Inflation rate rises to 0.5% in September, Statistics Canada says
Canada's headline inflation measure went up in September by 0.5 per cent compared with a year ago, a better-than-expected increase, but one that experts say won't sway the Bank of Canada's stimulus measures.
Economists had, on average, expected a year-over-year increase of 0.4 per cent, according to financial data firm Refinitiv, following readings of 0.1 per cent increases in August and July.
The consumer price index for food was up 1.6 per cent last month, a slight slowing from the 1.8 per cent bump recorded in August. Passenger vehicle prices were up 2.7 per cent, and homeowner replacement costs were up 2.6 per cent.
Higher tuition fees, particularly in Alberta where a freeze was lifted, helped boost the reading.
But underneath the headline figure were signs of ongoing weakness in the Canadian economy.
Back-to-school shopping season wasn't as big as a year ago, noted by a drop of 4.1 per cent in clothing and footwear prices.
Air transportation prices fell by 3.2 per cent in September compared to a 16 per cent drop in August, bucking the traditional fall trend of sharp declines as demand weakens after the summer travel season that this year was largely grounded by COVID-19. With so few flights during the summer, September's decline is less pronounced
Gasoline prices were down 10.7 per cent from a year earlier. The agency said the consumer price index would have increased by one per cent in September had the price of gasoline not been factored in.
The soft inflation figures are the backdrop for stimulus the Bank of Canada has rolled out since the start of the pandemic, slashing its key policy rate to 0.25 per cent and snapping up government debt at an unprecedented rate.
In September, the average of Canada's three measures for core inflation, which are considered better gauges of underlying price pressures and closely tracked by the Bank of Canada, was about 1.7 per cent.
The central bank will update its economic and inflation outlook next week, but has said it won't raise its key rate from near-zero until inflation is back at its two-per-cent target.
The bank's quarterly business outlook survey, released Monday, suggested companies expect inflation to remain below two per cent for the next two years. The companion survey of consumers found respondents' inflation expectations for the next year had declined.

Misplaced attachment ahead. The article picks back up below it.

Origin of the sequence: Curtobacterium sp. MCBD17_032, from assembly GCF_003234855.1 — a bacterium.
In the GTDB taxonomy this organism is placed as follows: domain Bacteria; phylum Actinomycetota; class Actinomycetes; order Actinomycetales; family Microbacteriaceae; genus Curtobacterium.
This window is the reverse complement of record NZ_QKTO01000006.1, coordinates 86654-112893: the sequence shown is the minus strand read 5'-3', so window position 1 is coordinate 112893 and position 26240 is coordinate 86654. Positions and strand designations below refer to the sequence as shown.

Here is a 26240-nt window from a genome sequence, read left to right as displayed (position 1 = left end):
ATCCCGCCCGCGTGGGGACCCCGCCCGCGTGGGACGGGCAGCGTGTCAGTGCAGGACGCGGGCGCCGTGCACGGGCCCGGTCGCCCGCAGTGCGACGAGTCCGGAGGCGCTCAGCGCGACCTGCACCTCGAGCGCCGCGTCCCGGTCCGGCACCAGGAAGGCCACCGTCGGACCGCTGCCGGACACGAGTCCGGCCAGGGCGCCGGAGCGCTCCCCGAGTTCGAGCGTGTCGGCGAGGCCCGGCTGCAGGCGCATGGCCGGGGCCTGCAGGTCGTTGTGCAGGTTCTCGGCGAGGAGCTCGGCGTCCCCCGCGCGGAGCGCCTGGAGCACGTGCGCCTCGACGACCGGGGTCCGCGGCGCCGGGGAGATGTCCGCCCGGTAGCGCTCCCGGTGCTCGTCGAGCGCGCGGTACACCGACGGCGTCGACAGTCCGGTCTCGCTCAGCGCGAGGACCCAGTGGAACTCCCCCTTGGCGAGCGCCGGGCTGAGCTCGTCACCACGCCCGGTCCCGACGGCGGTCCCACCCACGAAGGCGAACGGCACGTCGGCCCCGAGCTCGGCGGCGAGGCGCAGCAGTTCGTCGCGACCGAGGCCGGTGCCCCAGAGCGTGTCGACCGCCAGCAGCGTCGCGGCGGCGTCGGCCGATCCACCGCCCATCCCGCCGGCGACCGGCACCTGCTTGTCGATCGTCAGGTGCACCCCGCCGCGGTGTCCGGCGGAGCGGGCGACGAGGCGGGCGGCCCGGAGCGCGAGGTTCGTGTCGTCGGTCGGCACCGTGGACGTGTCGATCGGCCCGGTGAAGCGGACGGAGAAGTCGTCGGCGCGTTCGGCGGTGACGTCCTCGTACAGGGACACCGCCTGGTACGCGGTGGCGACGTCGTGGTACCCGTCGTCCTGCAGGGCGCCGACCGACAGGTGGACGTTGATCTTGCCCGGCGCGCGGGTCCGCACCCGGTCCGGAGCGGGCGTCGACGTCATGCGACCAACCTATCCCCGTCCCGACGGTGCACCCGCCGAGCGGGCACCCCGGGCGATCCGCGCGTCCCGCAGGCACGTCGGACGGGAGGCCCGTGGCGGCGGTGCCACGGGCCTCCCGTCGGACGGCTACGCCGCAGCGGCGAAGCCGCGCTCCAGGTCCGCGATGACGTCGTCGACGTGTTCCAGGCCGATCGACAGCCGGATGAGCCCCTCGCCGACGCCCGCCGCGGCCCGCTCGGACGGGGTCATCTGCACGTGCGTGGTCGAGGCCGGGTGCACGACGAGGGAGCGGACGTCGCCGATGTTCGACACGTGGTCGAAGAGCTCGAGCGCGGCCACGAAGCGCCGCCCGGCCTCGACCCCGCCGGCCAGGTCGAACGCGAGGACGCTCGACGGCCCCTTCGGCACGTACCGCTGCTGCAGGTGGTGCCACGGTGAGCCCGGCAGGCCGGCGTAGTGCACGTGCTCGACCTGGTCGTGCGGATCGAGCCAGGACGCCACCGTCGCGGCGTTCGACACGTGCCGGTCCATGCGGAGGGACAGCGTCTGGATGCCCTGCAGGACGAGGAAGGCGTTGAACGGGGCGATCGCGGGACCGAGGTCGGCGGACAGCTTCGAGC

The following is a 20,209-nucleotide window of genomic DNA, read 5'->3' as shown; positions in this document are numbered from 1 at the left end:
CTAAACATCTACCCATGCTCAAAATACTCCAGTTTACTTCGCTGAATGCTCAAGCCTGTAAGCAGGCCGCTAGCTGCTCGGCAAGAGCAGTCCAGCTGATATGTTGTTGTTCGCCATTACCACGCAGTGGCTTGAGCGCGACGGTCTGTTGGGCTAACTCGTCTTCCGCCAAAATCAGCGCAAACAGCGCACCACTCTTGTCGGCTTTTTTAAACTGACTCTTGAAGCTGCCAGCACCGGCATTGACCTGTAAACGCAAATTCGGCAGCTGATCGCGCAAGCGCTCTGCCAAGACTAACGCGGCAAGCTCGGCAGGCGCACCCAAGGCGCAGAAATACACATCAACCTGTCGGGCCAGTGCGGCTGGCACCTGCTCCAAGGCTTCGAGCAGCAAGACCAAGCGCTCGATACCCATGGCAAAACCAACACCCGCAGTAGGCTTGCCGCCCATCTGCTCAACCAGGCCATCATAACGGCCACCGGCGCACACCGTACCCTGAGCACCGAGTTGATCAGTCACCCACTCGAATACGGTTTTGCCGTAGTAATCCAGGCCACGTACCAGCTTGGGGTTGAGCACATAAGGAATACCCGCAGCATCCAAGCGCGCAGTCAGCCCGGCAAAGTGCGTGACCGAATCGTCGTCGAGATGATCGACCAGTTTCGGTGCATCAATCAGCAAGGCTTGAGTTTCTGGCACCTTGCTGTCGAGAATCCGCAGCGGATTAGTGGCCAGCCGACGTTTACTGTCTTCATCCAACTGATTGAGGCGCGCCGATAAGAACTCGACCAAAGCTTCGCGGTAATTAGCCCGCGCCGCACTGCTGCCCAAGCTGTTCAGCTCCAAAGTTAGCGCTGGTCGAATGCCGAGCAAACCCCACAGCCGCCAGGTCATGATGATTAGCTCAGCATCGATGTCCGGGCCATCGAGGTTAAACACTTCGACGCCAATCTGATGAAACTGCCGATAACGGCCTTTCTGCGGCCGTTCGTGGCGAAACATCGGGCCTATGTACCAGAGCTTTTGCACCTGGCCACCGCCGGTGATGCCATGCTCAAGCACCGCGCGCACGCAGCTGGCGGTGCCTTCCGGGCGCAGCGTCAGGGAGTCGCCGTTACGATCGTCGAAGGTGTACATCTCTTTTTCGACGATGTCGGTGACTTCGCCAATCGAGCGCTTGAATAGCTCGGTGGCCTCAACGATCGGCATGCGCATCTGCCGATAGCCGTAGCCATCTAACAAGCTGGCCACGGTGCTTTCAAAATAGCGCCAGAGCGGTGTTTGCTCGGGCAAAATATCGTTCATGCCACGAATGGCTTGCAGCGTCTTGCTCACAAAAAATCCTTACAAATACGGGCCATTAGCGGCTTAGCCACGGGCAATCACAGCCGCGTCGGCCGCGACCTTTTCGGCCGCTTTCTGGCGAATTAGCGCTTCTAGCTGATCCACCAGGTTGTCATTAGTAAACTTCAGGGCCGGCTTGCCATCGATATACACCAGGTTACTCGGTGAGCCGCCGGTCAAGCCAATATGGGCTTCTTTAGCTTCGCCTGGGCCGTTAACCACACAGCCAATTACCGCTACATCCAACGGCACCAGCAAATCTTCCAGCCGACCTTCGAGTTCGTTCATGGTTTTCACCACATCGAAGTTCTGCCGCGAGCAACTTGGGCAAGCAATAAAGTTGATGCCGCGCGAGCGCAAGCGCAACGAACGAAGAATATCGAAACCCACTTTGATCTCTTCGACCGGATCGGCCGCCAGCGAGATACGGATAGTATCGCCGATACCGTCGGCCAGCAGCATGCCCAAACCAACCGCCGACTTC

The bank's hope is that by keeping its key rate low, it will drive down rates on mortgages and loans to make it easier for people to borrow and spend to aid the overall economy.
Its quantitative easing efforts, which is a way for central banks to push money into the economy to encourage lending and investment, will shift next week when the bank winds down three smaller programs over reduced demand and better market conditions.
The bank's first foray in quantitative easing does not come without potential perils, such as asset price bubbles and market distortions, which were noted in a September 2019 presentation to top federal officials trying to chart a path through economic uncertainty at the time.
"More extensive use of unconventional monetary policy is possible, but side-effects still relatively unknown," reads one note, citing asset price bubbles, or market distortions.
The Canadian Press obtained a copy of the documents through the Access to Information Act.
The risk is that lower rates prod governments and consumers to take on more debt, making households in particular more vulnerable to volatile interest rates in the future, said TD senior economist James Marple.
"Those concerns are obviously dwarfed by the near and present danger of having an economy slip even further into depression," he said in an interview.
"The need is to support growth and reduce unemployment so that it doesn't . . . have scarring effects that will really prolong the economic shock. But, the point remains that there may be some negative ramifications down the road."